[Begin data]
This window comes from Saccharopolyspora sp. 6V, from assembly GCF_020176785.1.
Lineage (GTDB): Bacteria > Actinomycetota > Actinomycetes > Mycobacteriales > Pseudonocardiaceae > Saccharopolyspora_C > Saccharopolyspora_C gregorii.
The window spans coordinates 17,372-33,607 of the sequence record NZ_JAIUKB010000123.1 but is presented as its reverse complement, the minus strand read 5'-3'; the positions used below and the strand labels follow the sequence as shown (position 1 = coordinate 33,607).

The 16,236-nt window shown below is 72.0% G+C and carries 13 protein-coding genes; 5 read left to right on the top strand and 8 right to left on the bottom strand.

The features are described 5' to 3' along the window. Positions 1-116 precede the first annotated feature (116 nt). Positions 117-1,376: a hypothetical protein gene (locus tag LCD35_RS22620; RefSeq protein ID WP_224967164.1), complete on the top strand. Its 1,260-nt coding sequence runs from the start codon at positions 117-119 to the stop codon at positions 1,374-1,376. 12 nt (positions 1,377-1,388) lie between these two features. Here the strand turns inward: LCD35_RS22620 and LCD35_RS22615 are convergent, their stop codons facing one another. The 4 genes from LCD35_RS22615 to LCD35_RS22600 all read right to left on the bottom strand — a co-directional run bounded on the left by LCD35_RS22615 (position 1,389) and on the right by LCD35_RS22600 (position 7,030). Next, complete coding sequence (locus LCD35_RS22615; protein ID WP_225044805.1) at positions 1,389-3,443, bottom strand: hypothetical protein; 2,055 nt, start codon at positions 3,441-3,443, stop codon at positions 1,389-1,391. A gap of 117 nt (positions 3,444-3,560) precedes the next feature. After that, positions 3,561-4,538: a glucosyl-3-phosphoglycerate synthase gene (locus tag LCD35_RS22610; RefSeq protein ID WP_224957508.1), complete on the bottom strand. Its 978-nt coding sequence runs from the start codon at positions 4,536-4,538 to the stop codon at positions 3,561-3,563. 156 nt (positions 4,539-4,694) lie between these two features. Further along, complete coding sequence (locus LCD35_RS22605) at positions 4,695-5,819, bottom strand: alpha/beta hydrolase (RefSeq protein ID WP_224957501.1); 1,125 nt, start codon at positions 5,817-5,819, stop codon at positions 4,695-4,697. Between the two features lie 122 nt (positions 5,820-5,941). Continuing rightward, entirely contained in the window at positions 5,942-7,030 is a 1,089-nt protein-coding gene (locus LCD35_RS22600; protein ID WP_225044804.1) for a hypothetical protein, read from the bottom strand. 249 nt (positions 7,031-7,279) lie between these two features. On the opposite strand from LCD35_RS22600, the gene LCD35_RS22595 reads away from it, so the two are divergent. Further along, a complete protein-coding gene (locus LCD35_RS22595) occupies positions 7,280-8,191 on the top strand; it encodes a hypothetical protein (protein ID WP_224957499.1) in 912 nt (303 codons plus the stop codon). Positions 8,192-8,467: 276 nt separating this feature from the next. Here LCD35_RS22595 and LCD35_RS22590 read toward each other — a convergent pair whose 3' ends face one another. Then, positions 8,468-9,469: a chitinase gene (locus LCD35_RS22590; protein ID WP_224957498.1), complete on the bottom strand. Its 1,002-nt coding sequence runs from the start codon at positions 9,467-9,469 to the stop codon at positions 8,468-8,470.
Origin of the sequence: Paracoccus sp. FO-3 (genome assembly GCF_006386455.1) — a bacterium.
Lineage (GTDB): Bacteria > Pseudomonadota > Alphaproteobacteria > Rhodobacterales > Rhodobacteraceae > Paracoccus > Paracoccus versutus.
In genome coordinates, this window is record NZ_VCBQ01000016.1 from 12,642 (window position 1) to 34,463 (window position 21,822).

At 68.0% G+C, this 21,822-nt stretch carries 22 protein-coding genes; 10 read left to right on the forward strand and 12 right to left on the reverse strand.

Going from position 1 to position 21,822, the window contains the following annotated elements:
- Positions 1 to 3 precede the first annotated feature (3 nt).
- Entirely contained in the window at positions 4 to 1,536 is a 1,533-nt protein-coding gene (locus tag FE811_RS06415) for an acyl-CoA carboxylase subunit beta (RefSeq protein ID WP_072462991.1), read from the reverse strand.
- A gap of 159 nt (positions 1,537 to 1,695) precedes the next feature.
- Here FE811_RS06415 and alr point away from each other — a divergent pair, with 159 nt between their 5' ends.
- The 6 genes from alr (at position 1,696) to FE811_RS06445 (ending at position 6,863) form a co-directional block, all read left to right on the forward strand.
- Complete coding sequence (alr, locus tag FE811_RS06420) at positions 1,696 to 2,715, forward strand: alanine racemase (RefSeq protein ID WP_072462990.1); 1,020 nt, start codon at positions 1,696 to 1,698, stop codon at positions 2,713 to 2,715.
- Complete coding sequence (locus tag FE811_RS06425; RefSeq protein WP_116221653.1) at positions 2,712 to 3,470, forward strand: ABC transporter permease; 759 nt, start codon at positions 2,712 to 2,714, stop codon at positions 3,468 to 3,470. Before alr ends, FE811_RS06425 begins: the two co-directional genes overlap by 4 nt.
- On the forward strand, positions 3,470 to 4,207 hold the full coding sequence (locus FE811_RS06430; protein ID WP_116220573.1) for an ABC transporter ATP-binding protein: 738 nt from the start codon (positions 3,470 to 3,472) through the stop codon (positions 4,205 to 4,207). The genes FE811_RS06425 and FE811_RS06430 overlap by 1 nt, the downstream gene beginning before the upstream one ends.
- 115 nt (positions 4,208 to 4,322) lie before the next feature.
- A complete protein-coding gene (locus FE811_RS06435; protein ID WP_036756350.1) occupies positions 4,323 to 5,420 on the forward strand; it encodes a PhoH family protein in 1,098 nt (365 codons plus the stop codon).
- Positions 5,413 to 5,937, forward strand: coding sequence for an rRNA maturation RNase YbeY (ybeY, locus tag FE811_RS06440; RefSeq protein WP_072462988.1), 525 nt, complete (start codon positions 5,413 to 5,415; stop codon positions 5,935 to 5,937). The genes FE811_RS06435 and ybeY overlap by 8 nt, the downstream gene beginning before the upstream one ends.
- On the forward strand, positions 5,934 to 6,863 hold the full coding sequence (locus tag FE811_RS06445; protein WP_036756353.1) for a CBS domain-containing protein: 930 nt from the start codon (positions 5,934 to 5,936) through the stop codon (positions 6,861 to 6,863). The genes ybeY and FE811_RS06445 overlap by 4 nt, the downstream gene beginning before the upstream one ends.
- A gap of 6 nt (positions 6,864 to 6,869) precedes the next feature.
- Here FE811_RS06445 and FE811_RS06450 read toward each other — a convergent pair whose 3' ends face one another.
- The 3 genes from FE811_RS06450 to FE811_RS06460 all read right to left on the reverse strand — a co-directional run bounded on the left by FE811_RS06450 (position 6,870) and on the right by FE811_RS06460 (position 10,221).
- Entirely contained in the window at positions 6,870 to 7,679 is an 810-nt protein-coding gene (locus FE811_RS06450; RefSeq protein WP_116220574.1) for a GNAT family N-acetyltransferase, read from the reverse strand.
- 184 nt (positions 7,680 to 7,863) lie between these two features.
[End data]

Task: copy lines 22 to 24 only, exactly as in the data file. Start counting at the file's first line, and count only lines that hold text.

- On the forward strand, positions 5,934 to 6,863 hold the full coding sequence (locus tag FE811_RS06445; protein WP_036756353.1) for a CBS domain-containing protein: 930 nt from the start codon (positions 5,934 to 5,936) through the stop codon (positions 6,861 to 6,863). The genes ybeY and FE811_RS06445 overlap by 4 nt, the downstream gene beginning before the upstream one ends.
- A gap of 6 nt (positions 6,864 to 6,869) precedes the next feature.
- Here FE811_RS06445 and FE811_RS06450 read toward each other — a convergent pair whose 3' ends face one another.